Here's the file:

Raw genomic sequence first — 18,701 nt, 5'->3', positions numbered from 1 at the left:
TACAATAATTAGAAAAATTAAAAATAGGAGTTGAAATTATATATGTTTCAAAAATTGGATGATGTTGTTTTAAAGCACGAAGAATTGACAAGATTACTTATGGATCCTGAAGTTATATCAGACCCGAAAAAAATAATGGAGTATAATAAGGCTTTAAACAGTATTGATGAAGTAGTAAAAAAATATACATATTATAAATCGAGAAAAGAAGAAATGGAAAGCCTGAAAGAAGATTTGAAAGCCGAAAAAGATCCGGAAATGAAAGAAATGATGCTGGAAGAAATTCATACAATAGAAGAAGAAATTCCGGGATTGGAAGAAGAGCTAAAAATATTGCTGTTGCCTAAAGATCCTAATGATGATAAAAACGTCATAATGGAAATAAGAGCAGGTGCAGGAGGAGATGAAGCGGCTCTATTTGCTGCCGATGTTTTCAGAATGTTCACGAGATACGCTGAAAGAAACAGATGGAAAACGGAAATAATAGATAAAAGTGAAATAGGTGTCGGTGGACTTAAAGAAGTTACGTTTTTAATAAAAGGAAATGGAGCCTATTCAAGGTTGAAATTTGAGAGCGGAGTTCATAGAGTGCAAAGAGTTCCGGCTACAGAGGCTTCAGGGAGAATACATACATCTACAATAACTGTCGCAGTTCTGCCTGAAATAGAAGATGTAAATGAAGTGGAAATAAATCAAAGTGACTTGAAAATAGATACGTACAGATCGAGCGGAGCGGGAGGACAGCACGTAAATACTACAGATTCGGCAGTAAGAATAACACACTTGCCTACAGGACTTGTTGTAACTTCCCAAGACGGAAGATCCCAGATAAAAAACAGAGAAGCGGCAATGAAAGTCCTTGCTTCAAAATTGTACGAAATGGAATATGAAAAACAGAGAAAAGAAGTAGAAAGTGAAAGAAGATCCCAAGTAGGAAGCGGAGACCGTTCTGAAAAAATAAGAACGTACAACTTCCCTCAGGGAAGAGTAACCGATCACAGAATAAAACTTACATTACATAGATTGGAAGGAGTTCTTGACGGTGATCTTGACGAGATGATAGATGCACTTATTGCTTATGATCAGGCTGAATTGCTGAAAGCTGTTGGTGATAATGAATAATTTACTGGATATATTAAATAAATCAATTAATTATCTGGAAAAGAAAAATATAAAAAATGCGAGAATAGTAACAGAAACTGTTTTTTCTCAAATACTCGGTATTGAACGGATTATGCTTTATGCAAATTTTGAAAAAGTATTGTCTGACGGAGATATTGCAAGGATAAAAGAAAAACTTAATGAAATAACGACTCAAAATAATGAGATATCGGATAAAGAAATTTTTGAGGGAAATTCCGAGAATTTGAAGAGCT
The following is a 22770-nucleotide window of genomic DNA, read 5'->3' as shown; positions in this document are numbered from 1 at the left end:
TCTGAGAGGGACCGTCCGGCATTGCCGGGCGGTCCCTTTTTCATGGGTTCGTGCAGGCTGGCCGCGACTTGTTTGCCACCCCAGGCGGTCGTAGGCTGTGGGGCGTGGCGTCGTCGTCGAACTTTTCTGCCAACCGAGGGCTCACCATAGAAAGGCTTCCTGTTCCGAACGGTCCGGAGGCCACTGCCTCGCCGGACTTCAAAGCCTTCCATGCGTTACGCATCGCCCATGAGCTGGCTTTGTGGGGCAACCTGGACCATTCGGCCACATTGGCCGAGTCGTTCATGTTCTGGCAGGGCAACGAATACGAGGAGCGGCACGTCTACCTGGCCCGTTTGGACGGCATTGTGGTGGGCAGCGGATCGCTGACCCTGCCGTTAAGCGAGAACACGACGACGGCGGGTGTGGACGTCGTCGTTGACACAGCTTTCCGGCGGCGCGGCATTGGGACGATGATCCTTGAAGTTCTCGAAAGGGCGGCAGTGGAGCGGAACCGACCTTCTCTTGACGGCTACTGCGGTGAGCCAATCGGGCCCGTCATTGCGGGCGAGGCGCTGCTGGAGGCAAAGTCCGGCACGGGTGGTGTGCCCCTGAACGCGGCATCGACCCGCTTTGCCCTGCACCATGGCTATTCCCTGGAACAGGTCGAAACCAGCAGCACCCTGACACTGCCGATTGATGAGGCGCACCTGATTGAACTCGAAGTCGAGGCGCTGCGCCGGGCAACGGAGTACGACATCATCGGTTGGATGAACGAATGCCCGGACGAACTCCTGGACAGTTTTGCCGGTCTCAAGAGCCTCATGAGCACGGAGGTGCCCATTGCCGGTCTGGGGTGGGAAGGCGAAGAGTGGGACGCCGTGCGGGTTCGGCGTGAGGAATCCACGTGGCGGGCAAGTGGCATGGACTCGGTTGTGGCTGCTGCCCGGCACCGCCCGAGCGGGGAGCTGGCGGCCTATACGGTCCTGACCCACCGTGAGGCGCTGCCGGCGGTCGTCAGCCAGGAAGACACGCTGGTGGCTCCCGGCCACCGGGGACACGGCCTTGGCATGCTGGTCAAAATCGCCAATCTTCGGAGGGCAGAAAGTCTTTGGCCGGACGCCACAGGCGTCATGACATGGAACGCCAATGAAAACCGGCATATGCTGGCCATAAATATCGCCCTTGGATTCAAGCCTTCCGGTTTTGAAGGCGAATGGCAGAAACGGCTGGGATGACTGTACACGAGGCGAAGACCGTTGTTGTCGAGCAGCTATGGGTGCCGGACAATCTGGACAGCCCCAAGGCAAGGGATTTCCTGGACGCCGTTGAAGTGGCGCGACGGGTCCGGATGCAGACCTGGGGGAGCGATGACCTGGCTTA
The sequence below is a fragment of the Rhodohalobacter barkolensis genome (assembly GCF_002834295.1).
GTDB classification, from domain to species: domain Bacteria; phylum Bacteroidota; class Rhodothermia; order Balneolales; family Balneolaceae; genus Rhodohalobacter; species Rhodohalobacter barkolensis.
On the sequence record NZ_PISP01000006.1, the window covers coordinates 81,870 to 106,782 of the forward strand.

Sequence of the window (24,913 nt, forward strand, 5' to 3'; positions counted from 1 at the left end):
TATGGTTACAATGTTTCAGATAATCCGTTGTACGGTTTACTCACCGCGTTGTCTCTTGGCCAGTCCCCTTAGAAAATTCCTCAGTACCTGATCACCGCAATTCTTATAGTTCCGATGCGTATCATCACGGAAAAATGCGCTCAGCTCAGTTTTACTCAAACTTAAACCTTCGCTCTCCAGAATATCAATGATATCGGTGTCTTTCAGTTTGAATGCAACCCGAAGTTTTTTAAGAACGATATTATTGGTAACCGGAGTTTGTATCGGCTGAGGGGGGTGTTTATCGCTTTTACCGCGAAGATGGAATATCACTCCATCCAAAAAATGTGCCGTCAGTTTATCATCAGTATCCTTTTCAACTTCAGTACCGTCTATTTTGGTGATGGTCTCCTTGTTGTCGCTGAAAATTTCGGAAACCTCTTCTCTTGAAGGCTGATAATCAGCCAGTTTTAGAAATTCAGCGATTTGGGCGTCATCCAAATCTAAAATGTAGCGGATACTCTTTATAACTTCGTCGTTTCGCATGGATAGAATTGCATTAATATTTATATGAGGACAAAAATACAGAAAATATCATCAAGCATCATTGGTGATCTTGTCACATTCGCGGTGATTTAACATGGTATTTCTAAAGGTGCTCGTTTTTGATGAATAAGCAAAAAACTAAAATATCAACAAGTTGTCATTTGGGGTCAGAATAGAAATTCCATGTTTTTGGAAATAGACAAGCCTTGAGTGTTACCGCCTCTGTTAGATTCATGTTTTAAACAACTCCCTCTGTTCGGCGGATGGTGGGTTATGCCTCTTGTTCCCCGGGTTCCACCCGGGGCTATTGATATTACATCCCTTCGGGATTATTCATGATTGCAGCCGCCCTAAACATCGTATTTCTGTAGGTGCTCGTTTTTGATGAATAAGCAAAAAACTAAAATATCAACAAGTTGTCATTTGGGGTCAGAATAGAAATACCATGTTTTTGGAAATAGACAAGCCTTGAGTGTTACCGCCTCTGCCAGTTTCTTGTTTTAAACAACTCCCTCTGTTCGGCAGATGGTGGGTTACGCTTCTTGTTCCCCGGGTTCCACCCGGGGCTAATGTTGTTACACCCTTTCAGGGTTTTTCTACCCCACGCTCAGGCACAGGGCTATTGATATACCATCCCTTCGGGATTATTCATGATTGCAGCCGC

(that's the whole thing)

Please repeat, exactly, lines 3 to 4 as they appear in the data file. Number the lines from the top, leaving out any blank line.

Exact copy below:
The following is a 22770-nucleotide window of genomic DNA, read 5'->3' as shown; positions in this document are numbered from 1 at the left end:
TCTGAGAGGGACCGTCCGGCATTGCCGGGCGGTCCCTTTTTCATGGGTTCGTGCAGGCTGGCCGCGACTTGTTTGCCACCCCAGGCGGTCGTAGGCTGTGGGGCGTGGCGTCGTCGTCGAACTTTTCTGCCAACCGAGGGCTCACCATAGAAAGGCTTCCTGTTCCGAACGGTCCGGAGGCCACTGCCTCGCCGGACTTCAAAGCCTTCCATGCGTTACGCATCGCCCATGAGCTGGCTTTGTGGGGCAACCTGGACCATTCGGCCACATTGGCCGAGTCGTTCATGTTCTGGCAGGGCAACGAATACGAGGAGCGGCACGTCTACCTGGCCCGTTTGGACGGCATTGTGGTGGGCAGCGGATCGCTGACCCTGCCGTTAAGCGAGAACACGACGACGGCGGGTGTGGACGTCGTCGTTGACACAGCTTTCCGGCGGCGCGGCATTGGGACGATGATCCTTGAAGTTCTCGAAAGGGCGGCAGTGGAGCGGAACCGACCTTCTCTTGACGGCTACTGCGGTGAGCCAATCGGGCCCGTCATTGCGGGCGAGGCGCTGCTGGAGGCAAAGTCCGGCACGGGTGGTGTGCCCCTGAACGCGGCATCGACCCGCTTTGCCCTGCACCATGGCTATTCCCTGGAACAGGTCGAAACCAGCAGCACCCTGACACTGCCGATTGATGAGGCGCACCTGATTGAACTCGAAGTCGAGGCGCTGCGCCGGGCAACGGAGTACGACATCATCGGTTGGATGAACGAATGCCCGGACGAACTCCTGGACAGTTTTGCCGGTCTCAAGAGCCTCATGAGCACGGAGGTGCCCATTGCCGGTCTGGGGTGGGAAGGCGAAGAGTGGGACGCCGTGCGGGTTCGGCGTGAGGAATCCACGTGGCGGGCAAGTGGCATGGACTCGGTTGTGGCTGCTGCCCGGCACCGCCCGAGCGGGGAGCTGGCGGCCTATACGGTCCTGACCCACCGTGAGGCGCTGCCGGCGGTCGTCAGCCAGGAAGACACGCTGGTGGCTCCCGGCCACCGGGGACACGGCCTTGGCATGCTGGTCAAAATCGCCAATCTTCGGAGGGCAGAAAGTCTTTGGCCGGACGCCACAGGCGTCATGACATGGAACGCCAATGAAAACCGGCATATGCTGGCCATAAATATCGCCCTTGGATTCAAGCCTTCCGGTTTTGAAGGCGAATGGCAGAAACGGCTGGGATGACTGTACACGAGGCGAAGACCGTTGTTGTCGAGCAGCTATGGGTGCCGGACAATCTGGACAGCCCCAAGGCAAGGGATTTCCTGGACGCCGTTGAAGTGGCGCGACGGGTCCGGATGCAGACCTGGGGGAGCGATGACCTGGCTTA